To all our art communities, family and friends,
What happened on Friday when the Australia Council announced the outcomes of its four-year funding for organisations, was possibly the most traumatic loss for cultural organisations within our beloved arts sector that I have experienced in my lifetime as an artist. My company, BalletLab and Temperance Hall received an email notifying us that unfortunately, our application was unsuccessful. It was in that moment that I instantly felt such disappointment, outrage, frustration and devastation—not just for my company but for the entire arts sector—as I read through the long list of organisations axed or placed on transitional funds for one year.
But this is not about lashing out in protest—what’s done is done. Friday’s bloodbath and the consequences of this culling lie at the feet of the Australia Council and the Minister to the Arts, Paul Fletcher.
The enormous impact of COVID-19 on our sector has left no one unscathed. We now enter a period of solidarity and support and adaptation for everyone in the arts or who engages with the arts. My heart is heavy, particularly for those that missed out during these austere economic times: the experimental, queer, regional, disability and youth arts practices.
My first response to these announcements is to say that I believe the arts’ function in our society is to be a thriving crucible of ideas that has the power to elevate the human soul beyond the possible and into the imaginable. We now stand in a time of healing for our Australian arts communities, and Temperance Hall remains steadfast in our commitment to fostering a culturally dynamic and diverse collective of artists. We seek a future for Temperance Hall that is forged by the inspiration of our defiant, independent artists. Temperance Hall is the Australian champion of queer artistic ambition, and I was deeply discouraged to see Australia Council fail to recognise any LGBTQIA+ organisations in their funding decisions. Queer leadership in our community is required more than ever and we will continue to offer this along with our collaborators.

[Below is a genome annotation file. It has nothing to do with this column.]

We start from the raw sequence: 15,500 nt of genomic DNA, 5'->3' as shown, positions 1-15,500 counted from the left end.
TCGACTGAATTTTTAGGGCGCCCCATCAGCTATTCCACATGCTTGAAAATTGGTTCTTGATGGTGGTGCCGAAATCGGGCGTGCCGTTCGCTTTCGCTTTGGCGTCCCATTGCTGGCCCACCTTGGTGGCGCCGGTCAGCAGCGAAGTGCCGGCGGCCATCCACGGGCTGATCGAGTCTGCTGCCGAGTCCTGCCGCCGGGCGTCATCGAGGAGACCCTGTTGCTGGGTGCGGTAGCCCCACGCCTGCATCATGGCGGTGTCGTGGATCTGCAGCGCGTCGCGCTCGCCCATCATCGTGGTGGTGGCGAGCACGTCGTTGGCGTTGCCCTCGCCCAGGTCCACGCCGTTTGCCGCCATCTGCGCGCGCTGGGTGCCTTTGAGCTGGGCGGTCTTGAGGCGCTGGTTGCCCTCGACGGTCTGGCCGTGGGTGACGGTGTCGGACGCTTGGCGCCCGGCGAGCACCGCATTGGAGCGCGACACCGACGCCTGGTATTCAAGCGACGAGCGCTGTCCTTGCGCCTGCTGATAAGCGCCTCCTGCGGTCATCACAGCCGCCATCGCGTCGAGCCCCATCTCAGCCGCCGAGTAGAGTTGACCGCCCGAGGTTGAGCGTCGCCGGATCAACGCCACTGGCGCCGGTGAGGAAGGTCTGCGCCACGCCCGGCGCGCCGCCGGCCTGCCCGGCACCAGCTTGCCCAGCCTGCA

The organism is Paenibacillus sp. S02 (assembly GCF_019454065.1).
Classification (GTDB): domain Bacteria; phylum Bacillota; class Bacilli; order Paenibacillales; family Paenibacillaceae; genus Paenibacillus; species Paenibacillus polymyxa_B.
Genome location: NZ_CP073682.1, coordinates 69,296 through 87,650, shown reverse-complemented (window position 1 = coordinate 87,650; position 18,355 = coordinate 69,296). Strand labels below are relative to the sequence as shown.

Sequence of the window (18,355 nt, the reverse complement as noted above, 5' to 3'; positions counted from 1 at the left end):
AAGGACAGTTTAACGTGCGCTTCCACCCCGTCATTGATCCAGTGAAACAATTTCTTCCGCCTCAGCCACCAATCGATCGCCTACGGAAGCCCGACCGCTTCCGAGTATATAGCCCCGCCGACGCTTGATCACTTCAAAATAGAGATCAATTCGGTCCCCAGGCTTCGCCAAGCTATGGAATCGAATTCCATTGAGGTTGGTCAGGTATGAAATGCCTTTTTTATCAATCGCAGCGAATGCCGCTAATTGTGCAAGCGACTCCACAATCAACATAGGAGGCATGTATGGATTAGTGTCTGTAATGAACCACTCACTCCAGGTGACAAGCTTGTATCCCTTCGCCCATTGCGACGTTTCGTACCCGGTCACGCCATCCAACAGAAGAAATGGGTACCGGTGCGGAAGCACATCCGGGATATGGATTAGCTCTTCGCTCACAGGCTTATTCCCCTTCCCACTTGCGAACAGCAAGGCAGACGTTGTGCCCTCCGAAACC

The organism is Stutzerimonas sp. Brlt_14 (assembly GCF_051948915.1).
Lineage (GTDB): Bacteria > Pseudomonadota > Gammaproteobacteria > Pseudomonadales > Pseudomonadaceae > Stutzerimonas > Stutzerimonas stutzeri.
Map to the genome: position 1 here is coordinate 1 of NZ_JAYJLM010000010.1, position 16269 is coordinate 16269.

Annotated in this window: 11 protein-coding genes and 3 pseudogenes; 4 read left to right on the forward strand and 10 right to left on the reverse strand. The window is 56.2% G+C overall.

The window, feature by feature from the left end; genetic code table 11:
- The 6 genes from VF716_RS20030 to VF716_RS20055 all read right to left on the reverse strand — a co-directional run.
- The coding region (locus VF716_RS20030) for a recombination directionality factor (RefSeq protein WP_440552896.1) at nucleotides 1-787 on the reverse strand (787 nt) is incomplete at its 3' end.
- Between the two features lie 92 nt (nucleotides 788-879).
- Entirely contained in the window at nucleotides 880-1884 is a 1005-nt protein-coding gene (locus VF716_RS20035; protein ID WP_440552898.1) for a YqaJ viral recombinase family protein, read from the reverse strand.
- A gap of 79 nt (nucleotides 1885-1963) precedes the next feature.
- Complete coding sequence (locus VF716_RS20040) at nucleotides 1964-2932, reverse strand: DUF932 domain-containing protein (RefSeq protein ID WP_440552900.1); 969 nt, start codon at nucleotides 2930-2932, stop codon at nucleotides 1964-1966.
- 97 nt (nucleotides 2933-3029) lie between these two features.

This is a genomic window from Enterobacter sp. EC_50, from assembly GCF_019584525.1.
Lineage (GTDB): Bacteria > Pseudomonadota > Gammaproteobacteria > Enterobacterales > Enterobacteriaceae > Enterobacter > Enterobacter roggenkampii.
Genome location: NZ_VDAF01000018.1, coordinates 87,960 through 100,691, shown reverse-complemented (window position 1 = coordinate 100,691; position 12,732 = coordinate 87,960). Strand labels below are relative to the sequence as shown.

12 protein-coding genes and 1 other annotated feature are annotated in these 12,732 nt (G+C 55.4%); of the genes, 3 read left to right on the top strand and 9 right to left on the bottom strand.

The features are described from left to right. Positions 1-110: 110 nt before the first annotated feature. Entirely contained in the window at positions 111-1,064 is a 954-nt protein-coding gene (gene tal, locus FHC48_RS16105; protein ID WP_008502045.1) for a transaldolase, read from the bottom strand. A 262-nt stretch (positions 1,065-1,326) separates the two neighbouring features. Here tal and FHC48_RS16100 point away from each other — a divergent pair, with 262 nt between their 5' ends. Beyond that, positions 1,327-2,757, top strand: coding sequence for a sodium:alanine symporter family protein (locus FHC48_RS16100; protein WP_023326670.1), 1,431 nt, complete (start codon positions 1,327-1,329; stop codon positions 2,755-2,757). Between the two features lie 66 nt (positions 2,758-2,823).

At the centre of these impacts, we reflect on Temperance Hall’s amazing achievement of establishing an inimitable hub for queer arts and creative industries that is necessary for the discovery of the next generation of creative aspirations. Thank you to the arts communities and independents who have helped shape the cultural life of Temperance Hall, becoming the thriving cultural venue it is today. With the support of our Board, staff and Artistic Associates, Temperance Hall continues as home to the wonderful, thought-provoking, pioneering LGBTQI+ artists in our community.
I feel the loss of the emotional, physical embrace that dance fills in my life and within our community.
We will open our doors again and that moment can’t come soon enough.
Queer and Out,